What a disgusting spectacle such leaders present! Fearing to break with an administration that has so often kicked them in the face, fearing to summon their forces for independent struggle against the Congressional anti-labor drive, they yield up one position after another to the class enemy without a fight. The AFL Metal Trades Department has shamefully declared that portal pay suits are a “dishonor” and condemned the CIO for trying to collect such payments from the employers. The heads of 15 million organized workers are down on their knees, begging the representatives of a handful of monopolists not to hit them too hard! This most militant working class has the most cowardly and short-sighted leadership!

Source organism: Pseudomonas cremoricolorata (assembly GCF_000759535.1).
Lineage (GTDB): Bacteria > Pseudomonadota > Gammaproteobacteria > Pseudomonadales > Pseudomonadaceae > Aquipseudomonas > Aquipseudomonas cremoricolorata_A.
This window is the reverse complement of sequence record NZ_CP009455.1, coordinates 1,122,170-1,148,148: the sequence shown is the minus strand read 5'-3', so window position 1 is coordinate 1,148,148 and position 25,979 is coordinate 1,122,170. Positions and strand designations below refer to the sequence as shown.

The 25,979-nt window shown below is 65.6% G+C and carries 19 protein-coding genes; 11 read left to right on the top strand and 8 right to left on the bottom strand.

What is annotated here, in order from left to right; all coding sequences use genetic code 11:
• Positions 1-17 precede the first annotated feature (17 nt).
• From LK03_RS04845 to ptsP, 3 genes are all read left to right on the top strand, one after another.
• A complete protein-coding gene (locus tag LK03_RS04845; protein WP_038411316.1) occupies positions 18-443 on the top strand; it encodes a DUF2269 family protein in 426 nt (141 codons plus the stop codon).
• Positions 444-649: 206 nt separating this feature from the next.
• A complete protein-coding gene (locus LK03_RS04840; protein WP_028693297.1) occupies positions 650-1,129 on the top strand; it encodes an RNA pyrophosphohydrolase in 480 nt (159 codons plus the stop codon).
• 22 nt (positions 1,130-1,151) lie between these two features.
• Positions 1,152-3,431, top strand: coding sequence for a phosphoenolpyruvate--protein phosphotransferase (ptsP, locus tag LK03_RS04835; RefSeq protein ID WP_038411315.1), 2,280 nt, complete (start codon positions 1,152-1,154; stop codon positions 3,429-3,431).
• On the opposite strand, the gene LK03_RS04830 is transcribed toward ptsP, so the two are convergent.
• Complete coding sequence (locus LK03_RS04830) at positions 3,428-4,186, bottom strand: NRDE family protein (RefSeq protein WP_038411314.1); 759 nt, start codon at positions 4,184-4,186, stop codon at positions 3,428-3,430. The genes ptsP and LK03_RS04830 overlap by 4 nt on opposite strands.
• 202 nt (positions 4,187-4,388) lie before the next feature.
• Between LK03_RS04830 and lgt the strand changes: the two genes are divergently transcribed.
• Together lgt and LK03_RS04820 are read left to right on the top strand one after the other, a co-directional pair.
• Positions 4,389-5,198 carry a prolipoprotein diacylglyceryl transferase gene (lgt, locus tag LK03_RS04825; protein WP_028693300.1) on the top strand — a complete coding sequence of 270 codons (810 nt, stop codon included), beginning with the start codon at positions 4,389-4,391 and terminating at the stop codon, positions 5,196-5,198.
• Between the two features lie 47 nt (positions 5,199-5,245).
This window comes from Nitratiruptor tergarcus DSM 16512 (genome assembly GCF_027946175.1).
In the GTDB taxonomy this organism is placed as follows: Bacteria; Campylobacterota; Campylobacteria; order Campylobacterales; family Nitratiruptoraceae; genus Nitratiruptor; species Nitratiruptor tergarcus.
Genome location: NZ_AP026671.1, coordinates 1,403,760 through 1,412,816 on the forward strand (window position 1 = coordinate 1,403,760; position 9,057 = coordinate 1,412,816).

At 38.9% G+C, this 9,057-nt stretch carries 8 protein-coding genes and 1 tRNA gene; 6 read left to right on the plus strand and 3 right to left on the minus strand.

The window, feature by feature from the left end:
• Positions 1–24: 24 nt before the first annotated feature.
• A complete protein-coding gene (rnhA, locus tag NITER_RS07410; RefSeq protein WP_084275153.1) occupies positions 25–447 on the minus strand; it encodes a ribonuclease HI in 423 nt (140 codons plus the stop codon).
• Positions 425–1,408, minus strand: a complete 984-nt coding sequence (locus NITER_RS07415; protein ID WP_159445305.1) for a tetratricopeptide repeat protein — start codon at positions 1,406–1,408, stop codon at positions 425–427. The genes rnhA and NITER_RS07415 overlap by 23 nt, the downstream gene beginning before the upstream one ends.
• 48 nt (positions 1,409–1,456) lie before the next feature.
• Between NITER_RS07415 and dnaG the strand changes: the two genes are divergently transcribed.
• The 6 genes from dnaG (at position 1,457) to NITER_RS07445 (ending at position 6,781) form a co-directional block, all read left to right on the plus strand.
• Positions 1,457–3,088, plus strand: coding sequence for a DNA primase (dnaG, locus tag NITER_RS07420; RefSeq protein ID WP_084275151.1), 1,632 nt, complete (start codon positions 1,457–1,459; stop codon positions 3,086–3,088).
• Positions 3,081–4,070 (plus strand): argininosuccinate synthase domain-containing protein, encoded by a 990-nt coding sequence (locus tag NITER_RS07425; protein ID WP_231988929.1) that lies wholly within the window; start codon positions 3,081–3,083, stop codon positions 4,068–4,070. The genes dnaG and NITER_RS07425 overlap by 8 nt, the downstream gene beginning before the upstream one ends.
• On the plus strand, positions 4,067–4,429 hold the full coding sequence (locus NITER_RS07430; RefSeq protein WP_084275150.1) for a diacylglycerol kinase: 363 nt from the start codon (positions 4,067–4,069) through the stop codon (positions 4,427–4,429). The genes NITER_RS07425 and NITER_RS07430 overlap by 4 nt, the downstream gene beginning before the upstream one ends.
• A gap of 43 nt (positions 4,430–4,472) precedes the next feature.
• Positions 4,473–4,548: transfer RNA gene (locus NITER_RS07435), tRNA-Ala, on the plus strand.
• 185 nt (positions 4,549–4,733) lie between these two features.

During the coal strike not a single voice in the administration or Congress was raised in defense of the miners. Republicans and Democrats alike, including their “liberal” wings, acted in unison against the miners. The executive, legislative and judicial branches of the government worked together as a strikebreaking team. Now labor finds itself menaced by a fiercely hostile Congress dominated by the most direct and unabashed tools of Wall Street.
Despite this manifest bankruptcy of their policy of dependence upon the capitalist parties, the union bureaucrats show no signs of changing their course. One section of the bureaucracy headed by Murray evokes the ghost of Roosevelt, seeks to reform the Democratic Party, and revive the New Deal. But the New Deal is a stinking corpse which the prayers of Murray and the Stalinists cannot resurrect. With Wallace, the last survivor of the liberal wing has been unceremoniously kicked out of the administration. The disintegrating Democratic machine is securely in the hands of the Truman-Byrnes gang, who are cooperating closely with the Republicans.